Meta Wants Us To Swap PC Screens For AR Glasses

Meta Wants Us To Swap PC Screens For AR Glasses
October 24, 2016

Meron Gribetz says that his gesture controlled glasses can make you more productive. 
Most startups with $73 million in funding would spend some of it on making sure their workers have all the usual trappings of a well-resourced office. But Meron Gribetz, founder and CEO of Meta, is planning to strip his employees’ desks bare and make them get by without computer monitors.
Meta’s staff will instead be forced to manage their e-mail and other tasks using the company’s augmented reality glasses. Gribetz has pledged to make the switch by March 2017 to prove out his thesis that switching from flat windows on a screen to 3-D objects that float around you in space lets you get more done—once you’ve gotten used to a more futuristic way of working.
“Through the first few months we’ll see a decrease in productivity,” he admitted at the EmTech MIT 2016 conference. “A few months later when people are spatializing their thoughts, people are going to become a lot more effective.”

Above picture: Meron Gribetz, founder and CEO of Meta, speaking at EmTech MIT 2016.
Gribetz was named to MIT Technology Review’s TR35 list of young innovators this year. Meta’s investors include Comcast and Lenovo.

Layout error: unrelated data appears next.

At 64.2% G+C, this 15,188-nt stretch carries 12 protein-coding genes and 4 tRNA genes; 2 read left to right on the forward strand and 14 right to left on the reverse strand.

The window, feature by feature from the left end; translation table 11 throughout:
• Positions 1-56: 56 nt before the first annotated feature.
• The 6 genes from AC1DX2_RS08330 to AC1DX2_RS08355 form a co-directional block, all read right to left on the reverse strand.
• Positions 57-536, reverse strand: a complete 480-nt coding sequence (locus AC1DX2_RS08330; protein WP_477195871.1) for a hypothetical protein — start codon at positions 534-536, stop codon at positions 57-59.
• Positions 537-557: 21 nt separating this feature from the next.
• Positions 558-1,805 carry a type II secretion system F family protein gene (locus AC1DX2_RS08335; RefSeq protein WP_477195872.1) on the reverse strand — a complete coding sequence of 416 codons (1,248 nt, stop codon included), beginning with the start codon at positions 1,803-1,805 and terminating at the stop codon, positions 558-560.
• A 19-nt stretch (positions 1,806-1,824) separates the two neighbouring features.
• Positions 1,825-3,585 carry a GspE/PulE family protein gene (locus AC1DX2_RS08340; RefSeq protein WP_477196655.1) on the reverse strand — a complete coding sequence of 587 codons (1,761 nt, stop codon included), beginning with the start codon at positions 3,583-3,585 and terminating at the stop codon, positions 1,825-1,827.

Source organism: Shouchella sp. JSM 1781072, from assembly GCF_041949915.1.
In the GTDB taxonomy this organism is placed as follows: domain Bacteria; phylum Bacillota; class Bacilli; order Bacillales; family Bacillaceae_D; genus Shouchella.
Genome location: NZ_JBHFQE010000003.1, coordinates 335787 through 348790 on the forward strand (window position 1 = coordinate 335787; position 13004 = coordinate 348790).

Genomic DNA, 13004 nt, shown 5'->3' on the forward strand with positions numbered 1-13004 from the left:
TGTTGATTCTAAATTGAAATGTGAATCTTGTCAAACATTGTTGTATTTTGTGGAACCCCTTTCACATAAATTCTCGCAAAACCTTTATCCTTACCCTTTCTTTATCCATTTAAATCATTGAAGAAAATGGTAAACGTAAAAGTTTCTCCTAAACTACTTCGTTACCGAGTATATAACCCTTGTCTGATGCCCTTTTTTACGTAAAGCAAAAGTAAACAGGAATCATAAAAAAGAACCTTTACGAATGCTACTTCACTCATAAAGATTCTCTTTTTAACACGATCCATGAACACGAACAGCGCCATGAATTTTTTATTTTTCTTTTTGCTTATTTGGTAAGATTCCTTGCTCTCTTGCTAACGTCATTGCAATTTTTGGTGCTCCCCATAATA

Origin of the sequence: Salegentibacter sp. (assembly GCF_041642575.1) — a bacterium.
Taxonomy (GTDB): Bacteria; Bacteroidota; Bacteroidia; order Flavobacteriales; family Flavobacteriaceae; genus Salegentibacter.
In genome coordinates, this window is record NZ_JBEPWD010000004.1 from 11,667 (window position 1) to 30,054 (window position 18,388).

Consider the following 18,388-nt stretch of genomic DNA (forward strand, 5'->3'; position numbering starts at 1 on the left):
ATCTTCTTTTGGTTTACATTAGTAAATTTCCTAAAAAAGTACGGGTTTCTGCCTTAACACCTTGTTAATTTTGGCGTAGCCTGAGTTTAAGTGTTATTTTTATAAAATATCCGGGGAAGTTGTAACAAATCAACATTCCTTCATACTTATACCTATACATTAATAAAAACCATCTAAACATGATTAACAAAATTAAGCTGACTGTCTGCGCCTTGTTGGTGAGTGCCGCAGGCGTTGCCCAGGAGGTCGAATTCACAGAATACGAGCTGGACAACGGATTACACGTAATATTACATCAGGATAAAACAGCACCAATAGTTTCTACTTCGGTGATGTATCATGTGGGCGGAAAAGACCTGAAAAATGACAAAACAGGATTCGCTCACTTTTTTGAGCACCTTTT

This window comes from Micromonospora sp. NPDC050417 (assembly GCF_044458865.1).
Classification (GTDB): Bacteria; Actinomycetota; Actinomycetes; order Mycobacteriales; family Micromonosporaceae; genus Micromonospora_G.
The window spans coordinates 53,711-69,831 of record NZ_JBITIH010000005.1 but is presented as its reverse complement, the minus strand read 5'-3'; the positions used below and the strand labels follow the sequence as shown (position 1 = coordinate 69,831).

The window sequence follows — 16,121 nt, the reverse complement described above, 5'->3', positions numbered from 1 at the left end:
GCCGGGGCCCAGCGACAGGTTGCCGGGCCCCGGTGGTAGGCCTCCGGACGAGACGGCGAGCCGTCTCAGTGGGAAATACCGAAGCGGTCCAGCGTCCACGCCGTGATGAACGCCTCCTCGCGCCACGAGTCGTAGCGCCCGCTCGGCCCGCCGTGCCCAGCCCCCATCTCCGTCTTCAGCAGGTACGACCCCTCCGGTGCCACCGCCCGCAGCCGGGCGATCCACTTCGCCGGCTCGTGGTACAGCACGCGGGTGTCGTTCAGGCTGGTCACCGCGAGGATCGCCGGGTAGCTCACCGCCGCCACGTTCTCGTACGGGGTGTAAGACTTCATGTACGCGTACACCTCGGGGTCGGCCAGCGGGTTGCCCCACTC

When you put on Meta’s glasses, which can be pre-ordered for $949, you can see virtual objects overlaid onto the real world and control them using gestures. The experience is similar to that offered by headsets in development by Microsoft and well-funded startup Magic Leap.
Meta appears more focused than its competitors on developing augmented reality interfaces that make people more productive. Gribetz said he’s motivated by neuroscience research that shows people are more effective problem solvers when parts of the brain concerned with motion are also involved.
Distributing information around a person in space, and requiring that they use physical gestures to interact with it, engages parts of the brain that sit idle when you’re working with a flat window, Gribetz said. “We’re constantly doing user research and finding that our user interfaces are more effective,” he said. “I think this technology will one day replace your computer, phone, tablet, and television.”
Gribetz cites image editing as a good example of a computing task that could be simplified by augmented reality. To change the properties of a paint tool on a PC requires clicking on menus. Using Meta, you might hold a physical tool that looks like a brush through your headset. You could dip it in a virtual paint pot to change or mix colors, and change the size of the brush by stretching its virtual bristles with gestures.
Gribetz believes that prioritizing development of the interface for augmented reality gives his company a crucial business advantage. The success of new forms of computing, such as smartphones, always depends more on the interface than the underlying hardware, he said.
“The thing that provides competitive leverage is the dictionary of interaction and the operating system,” he said. “It didn’t take other companies long to make hardware with touch screens like the iPhone, but it took Google years to replicate the user interface.”

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